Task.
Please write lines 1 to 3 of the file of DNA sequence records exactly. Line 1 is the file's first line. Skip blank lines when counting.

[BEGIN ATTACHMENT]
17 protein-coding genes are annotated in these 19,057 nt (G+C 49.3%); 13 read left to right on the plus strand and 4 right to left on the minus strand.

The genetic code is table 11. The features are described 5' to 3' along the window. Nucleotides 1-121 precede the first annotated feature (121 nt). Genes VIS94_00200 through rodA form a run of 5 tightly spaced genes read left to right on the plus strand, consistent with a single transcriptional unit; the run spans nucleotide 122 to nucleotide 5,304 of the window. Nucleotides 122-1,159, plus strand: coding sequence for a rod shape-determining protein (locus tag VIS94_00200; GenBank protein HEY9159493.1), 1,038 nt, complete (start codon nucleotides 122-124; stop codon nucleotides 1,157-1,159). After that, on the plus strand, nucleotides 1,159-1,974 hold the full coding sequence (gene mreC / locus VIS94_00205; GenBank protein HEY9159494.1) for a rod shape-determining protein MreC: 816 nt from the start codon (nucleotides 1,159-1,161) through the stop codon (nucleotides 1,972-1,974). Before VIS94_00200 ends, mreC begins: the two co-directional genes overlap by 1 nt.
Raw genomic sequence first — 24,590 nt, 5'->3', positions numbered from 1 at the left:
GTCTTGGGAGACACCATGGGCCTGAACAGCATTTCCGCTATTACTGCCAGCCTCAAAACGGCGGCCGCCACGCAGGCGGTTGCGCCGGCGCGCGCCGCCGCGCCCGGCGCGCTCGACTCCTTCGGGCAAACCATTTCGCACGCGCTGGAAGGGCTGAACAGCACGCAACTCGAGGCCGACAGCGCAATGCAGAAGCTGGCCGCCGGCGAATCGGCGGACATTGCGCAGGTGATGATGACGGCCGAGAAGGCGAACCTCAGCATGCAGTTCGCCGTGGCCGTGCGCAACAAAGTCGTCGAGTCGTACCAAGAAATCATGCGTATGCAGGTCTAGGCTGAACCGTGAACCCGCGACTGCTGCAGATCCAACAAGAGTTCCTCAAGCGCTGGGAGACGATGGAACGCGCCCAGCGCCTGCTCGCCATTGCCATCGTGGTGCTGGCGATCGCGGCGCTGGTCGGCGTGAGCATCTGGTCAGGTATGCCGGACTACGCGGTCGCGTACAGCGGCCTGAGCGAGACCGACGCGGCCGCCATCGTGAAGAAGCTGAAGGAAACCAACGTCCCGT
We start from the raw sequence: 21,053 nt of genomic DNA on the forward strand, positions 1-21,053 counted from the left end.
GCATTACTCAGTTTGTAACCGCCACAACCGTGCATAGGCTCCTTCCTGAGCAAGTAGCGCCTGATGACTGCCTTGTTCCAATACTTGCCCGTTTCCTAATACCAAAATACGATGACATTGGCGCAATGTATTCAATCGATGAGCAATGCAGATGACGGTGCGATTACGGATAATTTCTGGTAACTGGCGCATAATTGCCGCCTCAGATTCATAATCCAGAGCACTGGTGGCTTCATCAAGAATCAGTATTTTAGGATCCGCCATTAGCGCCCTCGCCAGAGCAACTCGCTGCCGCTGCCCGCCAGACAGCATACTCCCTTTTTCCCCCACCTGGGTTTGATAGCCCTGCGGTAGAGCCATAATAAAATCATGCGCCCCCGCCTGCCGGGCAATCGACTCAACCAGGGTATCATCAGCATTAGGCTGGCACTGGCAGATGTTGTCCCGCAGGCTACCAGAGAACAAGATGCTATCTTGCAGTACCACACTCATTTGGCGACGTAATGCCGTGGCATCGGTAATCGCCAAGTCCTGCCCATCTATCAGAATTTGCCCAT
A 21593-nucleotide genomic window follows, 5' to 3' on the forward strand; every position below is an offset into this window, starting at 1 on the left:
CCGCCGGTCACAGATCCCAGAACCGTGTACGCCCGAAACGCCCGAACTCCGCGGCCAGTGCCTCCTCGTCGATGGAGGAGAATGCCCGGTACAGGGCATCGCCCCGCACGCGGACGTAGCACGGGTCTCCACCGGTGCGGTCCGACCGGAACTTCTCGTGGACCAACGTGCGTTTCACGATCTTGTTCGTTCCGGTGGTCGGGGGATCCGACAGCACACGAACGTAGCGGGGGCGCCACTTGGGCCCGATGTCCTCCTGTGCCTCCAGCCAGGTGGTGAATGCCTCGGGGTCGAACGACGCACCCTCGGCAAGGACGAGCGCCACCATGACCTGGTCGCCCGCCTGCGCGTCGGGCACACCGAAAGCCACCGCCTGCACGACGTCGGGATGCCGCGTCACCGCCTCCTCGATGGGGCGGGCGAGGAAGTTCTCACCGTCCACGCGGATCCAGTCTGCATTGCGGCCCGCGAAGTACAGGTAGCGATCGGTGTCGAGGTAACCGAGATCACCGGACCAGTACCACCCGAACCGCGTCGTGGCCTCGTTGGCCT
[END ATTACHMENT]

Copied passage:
17 protein-coding genes are annotated in these 19,057 nt (G+C 49.3%); 13 read left to right on the plus strand and 4 right to left on the minus strand.

The genetic code is table 11. The features are described 5' to 3' along the window. Nucleotides 1-121 precede the first annotated feature (121 nt). Genes VIS94_00200 through rodA form a run of 5 tightly spaced genes read left to right on the plus strand, consistent with a single transcriptional unit; the run spans nucleotide 122 to nucleotide 5,304 of the window. Nucleotides 122-1,159, plus strand: coding sequence for a rod shape-determining protein (locus tag VIS94_00200; GenBank protein HEY9159493.1), 1,038 nt, complete (start codon nucleotides 122-124; stop codon nucleotides 1,157-1,159). After that, on the plus strand, nucleotides 1,159-1,974 hold the full coding sequence (gene mreC / locus VIS94_00205; GenBank protein HEY9159494.1) for a rod shape-determining protein MreC: 816 nt from the start codon (nucleotides 1,159-1,161) through the stop codon (nucleotides 1,972-1,974). Before VIS94_00200 ends, mreC begins: the two co-directional genes overlap by 1 nt.
Raw genomic sequence first — 24,590 nt, 5'->3', positions numbered from 1 at the left: